Thursday, August 21, 2014
Inquirer Daily News

The week in NJ animal news, court ruling, cruelty case, troubled zoo reopens

In what is likely a precedent setting case, the New Jersey Supreme Court found that the horror of watching an animal die is not the same as seeing a close relative killed.

The week in NJ animal news, court ruling, cruelty case, troubled zoo reopens

In what is likely a precedent setting case, the New Jersey Supreme Court found that the horror of watching an animal die is not the same as seeing a close relative killed.

In 2007 a Morris Plains woman witnessed her neighbor's dog kill her 9-year-old Maltese-poodle mix.

Joyce McDougall sued and a lower court awarded her $5,000 in damages for the value of the dog, but denied her claim of emotional distress.

Under New Jersey law, people can sue for damages for emotional distress if they see someone close to them die, the court said. The right had been limited to close family members, and was recently expanded by courts to people with a “marital-like bond,” the New York Times reported.

McDougall had hoped to show that pet owners should be awarded damages for emotional distress, too.

But the New Jersey Supreme Court ruled last week that people's relationships with pets do not reach the same level as human relationships.

“The bond shared between humans and animals is often an emotional and enduring one. Permitting it to support a recovery for emotional distress, however, would require either that we vastly expand the classes of human relationships that would qualify for Portee damages or that we elevate relationships with animals above those we share with other human beings,” the court ruled, referring to a case, Portee v. Jaffee, that set out the rules. “We conclude that neither response to the question presented would be sound.”

McDougall’s lawyer said that the decision reflected a distrust of juries’ ability to dispense fair awards.

Some legal experts suggested state legislatures could seek legislative remedies to those who witness a beloved pet's violent death by establishing limits on emotional duress awards.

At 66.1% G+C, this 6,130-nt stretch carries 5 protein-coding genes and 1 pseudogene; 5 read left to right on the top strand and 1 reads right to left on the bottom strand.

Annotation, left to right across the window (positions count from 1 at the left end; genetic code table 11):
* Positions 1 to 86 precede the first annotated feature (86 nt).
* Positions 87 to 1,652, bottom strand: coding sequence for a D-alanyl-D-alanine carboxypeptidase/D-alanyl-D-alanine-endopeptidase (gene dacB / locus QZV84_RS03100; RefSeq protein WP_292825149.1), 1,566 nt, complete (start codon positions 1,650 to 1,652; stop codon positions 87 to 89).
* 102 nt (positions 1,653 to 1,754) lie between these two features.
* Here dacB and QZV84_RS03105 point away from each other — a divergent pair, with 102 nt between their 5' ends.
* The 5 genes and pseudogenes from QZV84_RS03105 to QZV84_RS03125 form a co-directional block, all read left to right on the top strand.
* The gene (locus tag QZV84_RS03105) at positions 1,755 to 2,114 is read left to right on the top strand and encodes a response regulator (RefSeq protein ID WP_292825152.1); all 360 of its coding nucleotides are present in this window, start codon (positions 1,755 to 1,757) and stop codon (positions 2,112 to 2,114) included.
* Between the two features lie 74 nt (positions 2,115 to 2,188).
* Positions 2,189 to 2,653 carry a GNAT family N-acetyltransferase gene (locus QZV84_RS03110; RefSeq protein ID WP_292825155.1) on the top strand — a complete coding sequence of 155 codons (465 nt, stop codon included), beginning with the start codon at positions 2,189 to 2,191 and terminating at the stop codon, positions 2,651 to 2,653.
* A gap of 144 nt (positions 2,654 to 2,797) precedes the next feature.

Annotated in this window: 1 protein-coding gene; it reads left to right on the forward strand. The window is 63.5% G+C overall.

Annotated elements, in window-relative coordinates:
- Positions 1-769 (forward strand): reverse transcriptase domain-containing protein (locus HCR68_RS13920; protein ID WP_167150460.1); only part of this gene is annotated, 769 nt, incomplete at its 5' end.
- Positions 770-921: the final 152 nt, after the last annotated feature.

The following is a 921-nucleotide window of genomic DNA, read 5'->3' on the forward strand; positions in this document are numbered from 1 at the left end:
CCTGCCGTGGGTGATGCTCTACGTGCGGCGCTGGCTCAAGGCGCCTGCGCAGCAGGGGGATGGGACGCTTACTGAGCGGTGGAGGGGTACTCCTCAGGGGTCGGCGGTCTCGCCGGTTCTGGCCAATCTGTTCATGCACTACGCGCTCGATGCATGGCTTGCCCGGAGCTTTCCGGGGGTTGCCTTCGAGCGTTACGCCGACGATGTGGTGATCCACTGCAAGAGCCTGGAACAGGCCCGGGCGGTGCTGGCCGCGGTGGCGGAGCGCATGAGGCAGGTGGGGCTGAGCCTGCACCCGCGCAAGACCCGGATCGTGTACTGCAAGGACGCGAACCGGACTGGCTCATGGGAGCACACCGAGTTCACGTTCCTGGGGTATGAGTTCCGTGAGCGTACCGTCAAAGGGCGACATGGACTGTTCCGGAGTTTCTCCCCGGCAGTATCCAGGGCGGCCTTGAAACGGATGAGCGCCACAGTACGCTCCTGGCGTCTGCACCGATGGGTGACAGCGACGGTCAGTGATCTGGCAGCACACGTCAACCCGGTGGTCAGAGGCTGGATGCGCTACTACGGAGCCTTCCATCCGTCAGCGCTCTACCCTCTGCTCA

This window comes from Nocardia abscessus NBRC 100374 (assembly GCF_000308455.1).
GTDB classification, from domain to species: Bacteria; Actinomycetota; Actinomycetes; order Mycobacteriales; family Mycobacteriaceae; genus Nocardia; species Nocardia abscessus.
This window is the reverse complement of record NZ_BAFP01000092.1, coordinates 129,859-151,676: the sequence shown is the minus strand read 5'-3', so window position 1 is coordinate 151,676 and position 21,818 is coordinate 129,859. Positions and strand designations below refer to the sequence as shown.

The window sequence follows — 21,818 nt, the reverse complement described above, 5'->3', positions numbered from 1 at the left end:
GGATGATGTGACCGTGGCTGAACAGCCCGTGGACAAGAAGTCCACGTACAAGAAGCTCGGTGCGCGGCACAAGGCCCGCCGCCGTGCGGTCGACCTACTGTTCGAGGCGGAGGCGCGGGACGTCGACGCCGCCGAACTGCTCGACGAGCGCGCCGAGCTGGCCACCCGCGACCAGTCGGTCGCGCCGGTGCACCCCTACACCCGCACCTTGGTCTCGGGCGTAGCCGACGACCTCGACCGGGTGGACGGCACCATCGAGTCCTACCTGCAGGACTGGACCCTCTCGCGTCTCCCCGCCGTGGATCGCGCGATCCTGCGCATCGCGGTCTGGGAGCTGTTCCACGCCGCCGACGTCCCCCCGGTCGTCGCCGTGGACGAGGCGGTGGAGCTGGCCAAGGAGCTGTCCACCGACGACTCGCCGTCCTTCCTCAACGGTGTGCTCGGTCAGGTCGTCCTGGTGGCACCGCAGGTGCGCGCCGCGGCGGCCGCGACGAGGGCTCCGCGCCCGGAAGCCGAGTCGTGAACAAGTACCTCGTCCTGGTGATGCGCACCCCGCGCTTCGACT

Without question, pets are playing an increasingly important role in people's lives. Witness the fact the Pennsylvania Bar Institute's offers animal law as part of its continuing educational programs in three locations across the state this summer as it has for nine years.

We clone our pets. We fight over them in divorce cases. We name them in our wills. We spend $50 billion on them when they are alive and stuff them when they die. But the bottom line in the court's ruling: pets are property.  Do you agree?

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A New Jersey man was convicted of animal cruelty for attempting to poison a dog with antifreeze. Salvatore Ferruggia, of Verona, admitted to inflicting unnecessary cruelty for putting out a bowl of antifreeze to "deter" animals from entering his property.

Two residents were walking their dog in March when their dog walked over to a bowl of a green liquid and began drinking and shortly after became seriously ill.

The NJSPCA conducted a joint investigation with the Verona Police and found probable cause to issue four criminal and civil summonses against the property owner for trying to poison animals.

Antifreeze is an extremely hazardous substance that can cause severe damage to the internal organs and is potentially deadly to both animals and humans.  Also found at the curbside location was an unidentified treat laced with animal feces.

Under an agreement with prosecutors, Ferrugia plead guilty to two of the four charges and was ordered to pay $500 in fines, $250 for the investigation and reimburse the owners $263 for veterinary care for the dog who recovered.

Nine states, including Vermont, have enacted laws requiring manufacturers to add a substance that would make antifreeze more bitter and therefore less appealing to animals (thanks for noting this dawnm). No such bill has been introduced in Pennsylvania.

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A problem-plagued New Jersey zoo - where two giraffes and more than 20 other animals died in a fire last year - has reopened amid ongoing criticism over its standards of care.

Animal Kingdom Zoo, in Burlington County, received more than 200 violation notices from the U.S. Department of Agriculture, which is charged with regulating and inspecting zoos, before the fire last October.

It reopened quietly this spring, but ran into trouble again when a monkey bit a two-year-old girl.

Animal Kingdom's owner, Burton Sipp, has a long history of run-ins with the law over his treatment of animals, including racehorses.

For more read the report by my colleague, Jan Heffler, in last week's Inquirer.

 

 

 

Amy Worden Inquirer Staff Writer
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Amy Worden Inquirer Staff Writer
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